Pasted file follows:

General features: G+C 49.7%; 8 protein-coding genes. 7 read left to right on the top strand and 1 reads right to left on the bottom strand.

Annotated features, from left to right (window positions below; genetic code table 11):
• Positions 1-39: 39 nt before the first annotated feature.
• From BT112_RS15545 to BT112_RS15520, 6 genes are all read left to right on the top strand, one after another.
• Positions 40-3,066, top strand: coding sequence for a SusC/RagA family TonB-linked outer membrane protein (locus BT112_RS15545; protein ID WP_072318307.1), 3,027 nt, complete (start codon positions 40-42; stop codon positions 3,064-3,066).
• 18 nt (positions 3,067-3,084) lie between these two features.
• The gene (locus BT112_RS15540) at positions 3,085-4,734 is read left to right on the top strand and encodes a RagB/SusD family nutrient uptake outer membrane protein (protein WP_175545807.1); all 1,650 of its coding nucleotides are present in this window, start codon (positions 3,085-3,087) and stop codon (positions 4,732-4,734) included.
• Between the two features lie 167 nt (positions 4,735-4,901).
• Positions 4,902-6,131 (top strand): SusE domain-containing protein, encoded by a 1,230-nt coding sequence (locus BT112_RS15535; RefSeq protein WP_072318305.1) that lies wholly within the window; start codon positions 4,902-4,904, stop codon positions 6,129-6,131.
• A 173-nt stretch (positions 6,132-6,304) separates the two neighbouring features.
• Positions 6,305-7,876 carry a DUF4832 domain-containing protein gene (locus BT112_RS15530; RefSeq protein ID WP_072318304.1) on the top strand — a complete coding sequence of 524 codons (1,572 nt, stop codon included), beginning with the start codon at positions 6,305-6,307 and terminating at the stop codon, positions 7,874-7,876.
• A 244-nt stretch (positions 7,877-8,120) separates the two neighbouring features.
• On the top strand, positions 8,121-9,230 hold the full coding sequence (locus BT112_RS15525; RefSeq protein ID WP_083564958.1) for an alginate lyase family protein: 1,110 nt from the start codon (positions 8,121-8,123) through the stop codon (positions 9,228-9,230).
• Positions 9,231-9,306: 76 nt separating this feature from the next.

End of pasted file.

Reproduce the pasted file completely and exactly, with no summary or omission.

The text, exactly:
General features: G+C 49.7%; 8 protein-coding genes. 7 read left to right on the top strand and 1 reads right to left on the bottom strand.

Annotated features, from left to right (window positions below; genetic code table 11):
• Positions 1-39: 39 nt before the first annotated feature.
• From BT112_RS15545 to BT112_RS15520, 6 genes are all read left to right on the top strand, one after another.
• Positions 40-3,066, top strand: coding sequence for a SusC/RagA family TonB-linked outer membrane protein (locus BT112_RS15545; protein ID WP_072318307.1), 3,027 nt, complete (start codon positions 40-42; stop codon positions 3,064-3,066).
• 18 nt (positions 3,067-3,084) lie between these two features.
• The gene (locus BT112_RS15540) at positions 3,085-4,734 is read left to right on the top strand and encodes a RagB/SusD family nutrient uptake outer membrane protein (protein WP_175545807.1); all 1,650 of its coding nucleotides are present in this window, start codon (positions 3,085-3,087) and stop codon (positions 4,732-4,734) included.
• Between the two features lie 167 nt (positions 4,735-4,901).
• Positions 4,902-6,131 (top strand): SusE domain-containing protein, encoded by a 1,230-nt coding sequence (locus BT112_RS15535; RefSeq protein WP_072318305.1) that lies wholly within the window; start codon positions 4,902-4,904, stop codon positions 6,129-6,131.
• A 173-nt stretch (positions 6,132-6,304) separates the two neighbouring features.
• Positions 6,305-7,876 carry a DUF4832 domain-containing protein gene (locus BT112_RS15530; RefSeq protein ID WP_072318304.1) on the top strand — a complete coding sequence of 524 codons (1,572 nt, stop codon included), beginning with the start codon at positions 6,305-6,307 and terminating at the stop codon, positions 7,874-7,876.
• A 244-nt stretch (positions 7,877-8,120) separates the two neighbouring features.
• On the top strand, positions 8,121-9,230 hold the full coding sequence (locus BT112_RS15525; RefSeq protein ID WP_083564958.1) for an alginate lyase family protein: 1,110 nt from the start codon (positions 8,121-8,123) through the stop codon (positions 9,228-9,230).
• Positions 9,231-9,306: 76 nt separating this feature from the next.